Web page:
(12-30-2016, 04:19 AM)2SleepBetta Wrote: open SleepyHead and see Autoset's new results (before bringing in CMS data which inconveniently crowds some graphs of interest off/down the screen)

Did you know that you can configure the order of graphical displays in Sleepyhead?

This way the high interest graphs won't get pushed below the fold when you add the Oximeter data.

To rearrange, move the cursor over a graph title on the left side and the cursor turns into a hand. Click and drag the title to reorder the graphs. You will only need to do this one time after you have imported the oximeter data to arrange the Pulse Rate and Sp02 graphs in relation to the other ones you don't want to fall off the screen. Sleepyhead will remember how you arranged them.

Saldus Miegas
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#10
Hi,

I've been using a CONTEC CMS50F wrist oximeter to monitor SPO2 levels (from Amazon UK), which has just led in part to a diagnosis of OSA (waiting to go onto CPAP). I've been experimenting with importing data into SleepyHead. A few observations (different Contec models seem to work differently).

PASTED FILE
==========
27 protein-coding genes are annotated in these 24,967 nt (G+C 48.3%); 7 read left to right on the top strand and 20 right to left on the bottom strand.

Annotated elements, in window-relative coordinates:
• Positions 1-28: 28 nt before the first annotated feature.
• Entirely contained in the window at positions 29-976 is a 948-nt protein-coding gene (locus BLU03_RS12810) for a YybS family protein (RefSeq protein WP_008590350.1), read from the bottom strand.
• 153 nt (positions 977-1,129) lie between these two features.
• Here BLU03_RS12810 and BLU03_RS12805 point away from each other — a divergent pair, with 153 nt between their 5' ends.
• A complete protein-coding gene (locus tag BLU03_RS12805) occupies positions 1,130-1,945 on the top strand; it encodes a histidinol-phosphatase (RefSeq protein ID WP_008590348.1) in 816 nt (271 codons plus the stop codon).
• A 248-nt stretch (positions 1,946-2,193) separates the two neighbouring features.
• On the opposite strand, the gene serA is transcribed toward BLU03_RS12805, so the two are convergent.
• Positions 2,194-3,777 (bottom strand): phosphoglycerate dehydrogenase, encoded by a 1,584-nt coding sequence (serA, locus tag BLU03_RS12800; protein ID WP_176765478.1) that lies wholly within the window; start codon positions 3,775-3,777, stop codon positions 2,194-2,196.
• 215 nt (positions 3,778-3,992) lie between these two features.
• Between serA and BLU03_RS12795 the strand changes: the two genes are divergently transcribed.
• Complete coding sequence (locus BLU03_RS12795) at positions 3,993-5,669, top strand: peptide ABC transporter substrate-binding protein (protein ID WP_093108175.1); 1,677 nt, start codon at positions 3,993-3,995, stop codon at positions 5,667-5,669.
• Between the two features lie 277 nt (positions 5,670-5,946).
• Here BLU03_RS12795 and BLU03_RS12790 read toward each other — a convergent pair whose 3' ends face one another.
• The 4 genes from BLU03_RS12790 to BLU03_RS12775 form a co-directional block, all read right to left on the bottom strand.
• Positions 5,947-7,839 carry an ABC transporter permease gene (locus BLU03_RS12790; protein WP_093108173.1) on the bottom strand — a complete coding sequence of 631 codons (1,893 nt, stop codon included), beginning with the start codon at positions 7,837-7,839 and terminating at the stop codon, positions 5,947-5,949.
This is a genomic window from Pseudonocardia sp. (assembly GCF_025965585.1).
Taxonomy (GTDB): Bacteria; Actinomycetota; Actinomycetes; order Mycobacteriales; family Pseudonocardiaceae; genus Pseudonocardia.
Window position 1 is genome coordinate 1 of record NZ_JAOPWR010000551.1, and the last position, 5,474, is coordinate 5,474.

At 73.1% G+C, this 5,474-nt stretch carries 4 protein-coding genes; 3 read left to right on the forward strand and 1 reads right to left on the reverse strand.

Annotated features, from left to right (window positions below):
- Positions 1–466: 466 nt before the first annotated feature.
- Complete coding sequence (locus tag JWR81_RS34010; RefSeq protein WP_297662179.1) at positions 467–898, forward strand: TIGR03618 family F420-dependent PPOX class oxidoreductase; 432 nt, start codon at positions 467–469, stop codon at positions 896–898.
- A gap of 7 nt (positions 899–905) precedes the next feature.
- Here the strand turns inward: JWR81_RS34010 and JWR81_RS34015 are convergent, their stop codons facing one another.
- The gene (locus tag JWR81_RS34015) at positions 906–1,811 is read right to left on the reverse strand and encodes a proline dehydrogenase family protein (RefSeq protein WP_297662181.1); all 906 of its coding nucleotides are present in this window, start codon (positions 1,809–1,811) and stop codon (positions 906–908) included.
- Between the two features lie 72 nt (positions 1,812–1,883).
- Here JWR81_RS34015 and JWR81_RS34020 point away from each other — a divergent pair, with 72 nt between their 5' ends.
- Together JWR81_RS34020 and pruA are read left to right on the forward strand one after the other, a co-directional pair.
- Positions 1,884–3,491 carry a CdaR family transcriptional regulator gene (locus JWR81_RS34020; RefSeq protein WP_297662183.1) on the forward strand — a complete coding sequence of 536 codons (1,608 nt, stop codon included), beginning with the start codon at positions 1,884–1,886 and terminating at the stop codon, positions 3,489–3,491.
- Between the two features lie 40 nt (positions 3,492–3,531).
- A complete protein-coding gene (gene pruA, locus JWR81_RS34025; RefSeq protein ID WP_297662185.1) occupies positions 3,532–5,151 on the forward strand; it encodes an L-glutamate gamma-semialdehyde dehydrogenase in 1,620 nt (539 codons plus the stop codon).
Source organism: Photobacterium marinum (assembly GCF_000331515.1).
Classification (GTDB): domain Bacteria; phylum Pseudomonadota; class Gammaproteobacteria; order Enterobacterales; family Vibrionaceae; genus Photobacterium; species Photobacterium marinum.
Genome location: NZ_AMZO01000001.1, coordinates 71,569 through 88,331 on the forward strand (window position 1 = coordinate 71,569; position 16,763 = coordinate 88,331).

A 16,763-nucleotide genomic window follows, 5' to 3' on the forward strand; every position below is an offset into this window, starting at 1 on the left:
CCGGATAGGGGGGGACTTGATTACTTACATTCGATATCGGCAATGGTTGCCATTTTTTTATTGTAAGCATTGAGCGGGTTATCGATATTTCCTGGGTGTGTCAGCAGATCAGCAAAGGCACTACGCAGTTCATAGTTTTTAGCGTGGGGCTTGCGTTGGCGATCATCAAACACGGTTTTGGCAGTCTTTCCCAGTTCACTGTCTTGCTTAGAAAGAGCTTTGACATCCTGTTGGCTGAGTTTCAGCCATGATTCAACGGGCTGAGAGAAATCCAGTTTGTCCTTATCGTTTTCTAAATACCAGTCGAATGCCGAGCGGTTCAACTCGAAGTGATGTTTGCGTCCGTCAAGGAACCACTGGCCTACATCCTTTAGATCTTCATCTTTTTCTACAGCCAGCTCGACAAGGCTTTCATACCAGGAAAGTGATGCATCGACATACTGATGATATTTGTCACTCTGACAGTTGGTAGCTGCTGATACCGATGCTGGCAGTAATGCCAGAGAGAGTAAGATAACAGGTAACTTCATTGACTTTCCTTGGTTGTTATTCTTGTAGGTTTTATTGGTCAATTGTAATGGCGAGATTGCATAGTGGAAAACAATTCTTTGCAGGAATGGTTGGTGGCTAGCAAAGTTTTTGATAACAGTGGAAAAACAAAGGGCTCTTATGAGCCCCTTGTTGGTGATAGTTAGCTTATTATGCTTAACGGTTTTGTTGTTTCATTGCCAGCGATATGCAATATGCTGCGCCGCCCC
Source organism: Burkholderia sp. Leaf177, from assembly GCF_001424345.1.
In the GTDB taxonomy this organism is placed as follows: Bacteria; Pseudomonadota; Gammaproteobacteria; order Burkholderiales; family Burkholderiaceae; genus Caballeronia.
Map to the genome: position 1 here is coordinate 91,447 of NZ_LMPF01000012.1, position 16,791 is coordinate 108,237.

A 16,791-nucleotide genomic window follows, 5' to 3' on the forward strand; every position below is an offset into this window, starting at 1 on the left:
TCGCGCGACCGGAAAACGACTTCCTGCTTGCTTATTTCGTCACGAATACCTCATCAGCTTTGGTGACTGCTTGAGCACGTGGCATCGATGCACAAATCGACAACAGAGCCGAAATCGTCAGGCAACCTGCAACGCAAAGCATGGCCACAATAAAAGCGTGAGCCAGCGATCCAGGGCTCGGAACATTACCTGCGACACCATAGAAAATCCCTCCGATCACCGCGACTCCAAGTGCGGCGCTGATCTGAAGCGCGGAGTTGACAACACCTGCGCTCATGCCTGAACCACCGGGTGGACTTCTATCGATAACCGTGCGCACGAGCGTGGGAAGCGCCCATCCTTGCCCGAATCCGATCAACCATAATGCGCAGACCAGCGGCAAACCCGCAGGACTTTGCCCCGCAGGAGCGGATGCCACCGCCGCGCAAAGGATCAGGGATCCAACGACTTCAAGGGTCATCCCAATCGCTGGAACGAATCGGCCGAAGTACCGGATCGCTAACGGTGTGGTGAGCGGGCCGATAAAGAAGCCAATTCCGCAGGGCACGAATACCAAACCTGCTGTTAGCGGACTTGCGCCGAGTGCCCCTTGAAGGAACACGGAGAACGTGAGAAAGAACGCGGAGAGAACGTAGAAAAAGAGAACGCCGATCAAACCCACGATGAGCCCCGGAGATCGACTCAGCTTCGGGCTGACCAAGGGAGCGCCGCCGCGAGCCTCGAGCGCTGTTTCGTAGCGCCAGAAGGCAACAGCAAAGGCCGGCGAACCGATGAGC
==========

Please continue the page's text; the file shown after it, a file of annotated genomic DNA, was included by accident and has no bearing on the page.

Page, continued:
1) The CMS50F will only store a single session, if you start another session any earlier session gets overwritten.

2) You can download directly from the Oximeter over USB into SleepyHead, however, I found that times are not synched correctly, it appears to be able to read the correct starting time, however, the imported values seemed to be spread, ending at the time of import not the time I stopped recording on the Oximeter. Seems more reliable to load from files already downloaded to computer using the 'SPO2 Assistant' software that comes with the Oximeter.

3) 'SPO2 Assistant' stores the files it downloads in a 'hidden/special' folder (at least in Windows 10):

C:\Users\<USER>\AppData\Local\VirtualStore\Program Files (x86)\SpO2 Assistant V2.7.0 

SleepyHead will not load files directly from this location. I've found I have to copy the .spo2 file(s) to a normal folder in order to import them.

4) I'd previously purchased the Contec CMS50D oximeter that fits directly on a finger, I'd not recommend this for overnight recording, at least for me I couldn't keep it on my finger overnight, while the soft finger probe on the CMS50F stays on the finger. Also the CMS50D uses a non standard mini USB cable while the CMS50F works with a standard mini USB cable.

Regards HZone